Nation & World

'No quick fix' for Papa John's after racist slur prompts founder to step down as chairman

Reuters

John Schnatter, founder of Papa John’s Pizza, arrives at the 2011 American Music Awards in Los Angeles.
Reuters John Schnatter, founder of Papa John’s Pizza, arrives at the 2011 American Music Awards in Los Angeles.

This was the last thing that Papa John’s needed.

With intensifying competition from larger rivals — a tech-savvy Domino’s and a resurgent Pizza Hut — sales at Papa John’s International were slumping even before chairman and founder John Schnatter came under fire for using a racial slur in a call with an advertising agency.

The revelation prompted an apology on Wednesday, followed hours later by his resignation as chairman.

Now the company must find ways to reignite growth while simultaneously rehabilitating its battered reputation.

Investors, for their part, sent a clear signal that they favor a Schnatter-less Papa John’s: The shares rose as much as 16 percent, the most in six years, on Thursday.

Wall Street is betting that the pizza chain can regain its stride and distance itself from the man who built the company and owned about 29 percent of its stock as of February.

It won’t be easy. The Louisville, Ky.-based company — which has stores throughout the Corridor — was named for Schnatter and he’s long been the face of the chain, appearing in television advertisements alongside stars such as Peyton Manning as he touted the quality of Papa John’s ingredients.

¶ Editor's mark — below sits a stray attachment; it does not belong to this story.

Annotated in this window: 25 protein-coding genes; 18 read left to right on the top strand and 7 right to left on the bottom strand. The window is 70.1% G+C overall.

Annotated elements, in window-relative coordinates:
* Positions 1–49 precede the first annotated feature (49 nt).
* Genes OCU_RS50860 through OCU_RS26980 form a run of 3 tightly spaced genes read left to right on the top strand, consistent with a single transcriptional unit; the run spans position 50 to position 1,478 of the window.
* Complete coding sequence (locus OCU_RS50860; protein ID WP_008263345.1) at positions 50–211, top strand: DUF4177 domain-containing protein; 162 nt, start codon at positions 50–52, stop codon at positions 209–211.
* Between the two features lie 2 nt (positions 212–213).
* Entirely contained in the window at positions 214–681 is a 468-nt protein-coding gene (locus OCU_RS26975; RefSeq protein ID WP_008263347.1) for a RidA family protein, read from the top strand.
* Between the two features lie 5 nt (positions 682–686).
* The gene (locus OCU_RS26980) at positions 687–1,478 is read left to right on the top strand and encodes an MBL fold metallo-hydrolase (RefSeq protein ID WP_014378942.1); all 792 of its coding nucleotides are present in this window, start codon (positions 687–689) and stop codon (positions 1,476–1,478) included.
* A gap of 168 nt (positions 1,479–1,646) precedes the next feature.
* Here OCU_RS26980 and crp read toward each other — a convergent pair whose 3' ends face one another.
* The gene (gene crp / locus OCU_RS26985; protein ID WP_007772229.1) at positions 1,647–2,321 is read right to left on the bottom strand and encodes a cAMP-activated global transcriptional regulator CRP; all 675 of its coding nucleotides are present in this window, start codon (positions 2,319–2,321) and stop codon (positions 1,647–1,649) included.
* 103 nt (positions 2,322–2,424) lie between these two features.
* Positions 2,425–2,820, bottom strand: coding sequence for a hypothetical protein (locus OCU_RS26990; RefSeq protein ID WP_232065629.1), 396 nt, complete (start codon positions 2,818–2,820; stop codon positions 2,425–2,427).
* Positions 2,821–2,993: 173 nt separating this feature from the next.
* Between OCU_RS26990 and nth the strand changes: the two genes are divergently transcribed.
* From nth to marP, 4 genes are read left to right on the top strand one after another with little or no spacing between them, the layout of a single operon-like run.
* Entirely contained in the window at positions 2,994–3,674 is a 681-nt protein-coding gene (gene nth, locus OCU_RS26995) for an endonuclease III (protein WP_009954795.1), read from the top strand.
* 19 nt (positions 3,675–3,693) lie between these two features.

He will remain on the board even though he’s no longer chairman.

Unwinding that relationship in consumers’ minds will be difficult, according to Allen Adamson, a branding expert and co-founder of Metaforce.

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“The racism issue is such a lightning rod, consumers tend not to forgive companies that step on that third rail,” Adamson said. “There’s no quick fix once social media takes you to the cleaners.”

For now, it’s not clear where the company goes from here.

One option may be to take the chain private, giving the new leadership a chance to fix the problems outside the glare of Wall Street, Michael Halen, an analyst at Bloomberg Intelligence said. It’s also possible a fast-food company could make a play, banking on Papa John’s domestic and international growth potential.

The chain’s delivery technology is valuable in an era when consumers increasingly want food sent to their homes.

Analysts including Brian Bittner at Oppenheimer have speculated that Restaurant Brands International, which is backed by 3G Capital and Warren Buffett, could be a potential acquirer. The company operates the Burger King, Tim Hortons and Popeyes brands and has been slower than rivals to embrace delivery.

“They have a massive delivery network,” Peter Saleh, an analyst at BTIG, said in reference to Papa John’s. He noted that the market for pizza in the United States still is fragmented. “There’s a lot of market share to gain if it’s managed properly.”

Schnatter’s departure as chairman comes seven months after he stepped down as CEO. That move was prompted by a backlash over his criticism of the NFL and its handling of a national anthem controversy.

On a conference call, Schnatter blamed a slide in sales on a lack of leadership by the league’s Commissioner Roger Goodell. It wasn’t the first time the founder waded into political issues: He had previously railed against the Affordable Care Act.

“All anybody knows about Papa John’s is this guy,” said Richard Frisch, a crisis communications expert. “They have to emphasize that they’re more than that.”

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